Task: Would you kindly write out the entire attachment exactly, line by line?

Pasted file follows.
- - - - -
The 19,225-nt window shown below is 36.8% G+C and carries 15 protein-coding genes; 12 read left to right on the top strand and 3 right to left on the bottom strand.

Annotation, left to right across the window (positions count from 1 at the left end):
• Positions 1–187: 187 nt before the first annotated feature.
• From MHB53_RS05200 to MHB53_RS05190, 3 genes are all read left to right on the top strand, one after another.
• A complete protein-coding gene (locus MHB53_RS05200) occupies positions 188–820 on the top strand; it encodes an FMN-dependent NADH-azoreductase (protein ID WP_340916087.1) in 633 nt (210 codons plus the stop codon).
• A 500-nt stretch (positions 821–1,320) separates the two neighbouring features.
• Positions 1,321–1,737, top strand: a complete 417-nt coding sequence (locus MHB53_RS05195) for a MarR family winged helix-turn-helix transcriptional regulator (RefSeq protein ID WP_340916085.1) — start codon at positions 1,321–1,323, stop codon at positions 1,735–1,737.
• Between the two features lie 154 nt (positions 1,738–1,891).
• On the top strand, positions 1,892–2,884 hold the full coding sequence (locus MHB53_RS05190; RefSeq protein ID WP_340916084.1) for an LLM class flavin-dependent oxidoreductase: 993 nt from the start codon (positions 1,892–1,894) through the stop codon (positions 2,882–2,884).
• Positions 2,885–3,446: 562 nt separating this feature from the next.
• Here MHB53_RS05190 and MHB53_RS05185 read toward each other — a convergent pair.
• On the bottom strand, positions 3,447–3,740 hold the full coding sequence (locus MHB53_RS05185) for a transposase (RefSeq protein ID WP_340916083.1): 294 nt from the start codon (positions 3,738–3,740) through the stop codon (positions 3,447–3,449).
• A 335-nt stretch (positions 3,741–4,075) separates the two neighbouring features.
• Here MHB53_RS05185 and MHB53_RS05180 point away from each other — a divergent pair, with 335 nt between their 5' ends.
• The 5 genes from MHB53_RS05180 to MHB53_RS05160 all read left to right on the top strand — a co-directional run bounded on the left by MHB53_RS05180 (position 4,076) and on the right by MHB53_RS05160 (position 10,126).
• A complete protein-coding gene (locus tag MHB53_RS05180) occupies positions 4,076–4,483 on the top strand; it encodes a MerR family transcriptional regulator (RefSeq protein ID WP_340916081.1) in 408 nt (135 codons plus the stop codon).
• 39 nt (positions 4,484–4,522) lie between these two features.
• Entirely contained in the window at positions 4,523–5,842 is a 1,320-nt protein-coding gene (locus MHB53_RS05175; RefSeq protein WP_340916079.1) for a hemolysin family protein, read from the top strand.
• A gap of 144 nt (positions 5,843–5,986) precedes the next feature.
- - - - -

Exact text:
The 19,225-nt window shown below is 36.8% G+C and carries 15 protein-coding genes; 12 read left to right on the top strand and 3 right to left on the bottom strand.

Annotation, left to right across the window (positions count from 1 at the left end):
• Positions 1–187: 187 nt before the first annotated feature.
• From MHB53_RS05200 to MHB53_RS05190, 3 genes are all read left to right on the top strand, one after another.
• A complete protein-coding gene (locus MHB53_RS05200) occupies positions 188–820 on the top strand; it encodes an FMN-dependent NADH-azoreductase (protein ID WP_340916087.1) in 633 nt (210 codons plus the stop codon).
• A 500-nt stretch (positions 821–1,320) separates the two neighbouring features.
• Positions 1,321–1,737, top strand: a complete 417-nt coding sequence (locus MHB53_RS05195) for a MarR family winged helix-turn-helix transcriptional regulator (RefSeq protein ID WP_340916085.1) — start codon at positions 1,321–1,323, stop codon at positions 1,735–1,737.
• Between the two features lie 154 nt (positions 1,738–1,891).
• On the top strand, positions 1,892–2,884 hold the full coding sequence (locus MHB53_RS05190; RefSeq protein ID WP_340916084.1) for an LLM class flavin-dependent oxidoreductase: 993 nt from the start codon (positions 1,892–1,894) through the stop codon (positions 2,882–2,884).
• Positions 2,885–3,446: 562 nt separating this feature from the next.
• Here MHB53_RS05190 and MHB53_RS05185 read toward each other — a convergent pair.
• On the bottom strand, positions 3,447–3,740 hold the full coding sequence (locus MHB53_RS05185) for a transposase (RefSeq protein ID WP_340916083.1): 294 nt from the start codon (positions 3,738–3,740) through the stop codon (positions 3,447–3,449).
• A 335-nt stretch (positions 3,741–4,075) separates the two neighbouring features.
• Here MHB53_RS05185 and MHB53_RS05180 point away from each other — a divergent pair, with 335 nt between their 5' ends.
• The 5 genes from MHB53_RS05180 to MHB53_RS05160 all read left to right on the top strand — a co-directional run bounded on the left by MHB53_RS05180 (position 4,076) and on the right by MHB53_RS05160 (position 10,126).
• A complete protein-coding gene (locus tag MHB53_RS05180) occupies positions 4,076–4,483 on the top strand; it encodes a MerR family transcriptional regulator (RefSeq protein ID WP_340916081.1) in 408 nt (135 codons plus the stop codon).
• 39 nt (positions 4,484–4,522) lie between these two features.
• Entirely contained in the window at positions 4,523–5,842 is a 1,320-nt protein-coding gene (locus MHB53_RS05175; RefSeq protein WP_340916079.1) for a hemolysin family protein, read from the top strand.
• A gap of 144 nt (positions 5,843–5,986) precedes the next feature.